China after the market intervention: What’s next?


China’s efforts to stem the market crash have had limited success so far. In our view, attempts to boost domestic demand via the policy banks will only help prevent further economic damage, while a rebound in exports is also unlikely. However, we believe a nascent recovery in the housing market could provide a more effective boost to economic growth than the government-sponsored initiatives.

Since July, after the Chinese equity market crashed, Beijing has resorted to heavy market intervention to support local equities and the stability of the renminbi (RMB), which was devalued by 2% on August 11. These moves have not yet borne much fruit, and have instead exacerbated global anxieties and risk aversion. Investors remain stuck in risk-off mode and are increasingly worried that China might eventually engage in competitive devaluation (which we do not expect) and could drag the global economy into a downturn.


Indeed, all eyes are now on China’s policy response and its ability to reinvigorate an economic upturn. In our view, the current policy focus on boosting public demand via the policy banks will merely prevent further economic slippage at best; it doesn’t address the real problem—the lack of private sector demand that has been the economy’s most dynamic growth driver for years. On private demand, although we’re doubtful that an economic lift from exports is imminent, we believe that a recovery in housing demand will eventually drive construction activity, should the current market consolidation proceed smoothly.

Costly Interventions

We have described China’s liquidity injection to prop up equity-market valuations after the big fall as a “liquidity war” (Asian Perspectives: “China Eyes Liquidity War as Equities Gyrate,” July 10, 2015).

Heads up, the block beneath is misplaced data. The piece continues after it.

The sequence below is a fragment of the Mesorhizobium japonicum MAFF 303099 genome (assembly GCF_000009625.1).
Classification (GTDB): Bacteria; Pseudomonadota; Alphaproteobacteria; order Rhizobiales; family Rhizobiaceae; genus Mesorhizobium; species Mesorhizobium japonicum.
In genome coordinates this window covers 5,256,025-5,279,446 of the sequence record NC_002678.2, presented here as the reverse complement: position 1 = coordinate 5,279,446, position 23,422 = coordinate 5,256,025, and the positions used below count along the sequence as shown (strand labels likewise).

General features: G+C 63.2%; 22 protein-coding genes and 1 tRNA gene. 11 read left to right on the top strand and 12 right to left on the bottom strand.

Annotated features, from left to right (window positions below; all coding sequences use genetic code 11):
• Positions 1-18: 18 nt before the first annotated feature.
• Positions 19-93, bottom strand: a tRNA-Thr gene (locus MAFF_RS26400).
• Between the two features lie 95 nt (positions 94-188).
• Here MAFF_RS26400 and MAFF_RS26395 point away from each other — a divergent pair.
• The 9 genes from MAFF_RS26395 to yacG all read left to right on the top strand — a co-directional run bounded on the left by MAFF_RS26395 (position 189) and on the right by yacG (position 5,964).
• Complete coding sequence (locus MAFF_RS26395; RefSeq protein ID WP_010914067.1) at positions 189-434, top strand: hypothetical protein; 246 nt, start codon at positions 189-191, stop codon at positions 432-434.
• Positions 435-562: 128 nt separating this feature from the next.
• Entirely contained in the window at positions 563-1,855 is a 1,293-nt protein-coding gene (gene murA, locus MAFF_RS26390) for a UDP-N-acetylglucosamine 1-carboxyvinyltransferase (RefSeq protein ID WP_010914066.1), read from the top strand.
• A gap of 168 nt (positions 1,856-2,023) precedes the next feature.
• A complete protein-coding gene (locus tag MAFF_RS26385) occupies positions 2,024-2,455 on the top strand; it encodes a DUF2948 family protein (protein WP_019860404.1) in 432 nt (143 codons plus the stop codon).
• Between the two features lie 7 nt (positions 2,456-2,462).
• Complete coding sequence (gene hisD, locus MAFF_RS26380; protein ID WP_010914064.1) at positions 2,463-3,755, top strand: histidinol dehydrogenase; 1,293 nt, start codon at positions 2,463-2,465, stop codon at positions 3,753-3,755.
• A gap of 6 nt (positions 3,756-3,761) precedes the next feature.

So far, this battle must have cost the government more than RMB1 trillion (US$156 billion). Unfortunately, the aggressive moves have failed to reverse the market’s direction. Since the 2% devaluation on August 11, the massive, almost daily intervention in foreign exchange markets may have cost an estimated US$200–250 billion in cumulative depletion of the People’s Bank of China’s reserve assets.


Conducting a tug-of-war with market forces can be a long-drawn process. This week, new rules were issued that will subject banks to a 20% FX reserve requirement for their forward long USD position against CNY. Such heavy-handed controls on onshore forex forward trading to curb capital outflows may help stabilize the market temporarily. But it may also be viewed by many as a backward reform step.

Liquidity isn’t the problem. With reserve assets of some US$3.6 trillion, China has ample liquidity provisions—as long as the battle doesn’t get too protracted. However, the more controversial aspect of the latest policy response is the growing reliance on policy banks to fund government projects (injecting capital by utilizing forex reserves). In our view, this effectively replaces the old mistake of allowing the surge of local-government debt directly through the mushrooming of local-government financial vehicles’ (LGFVs) borrowing from state commercial banks.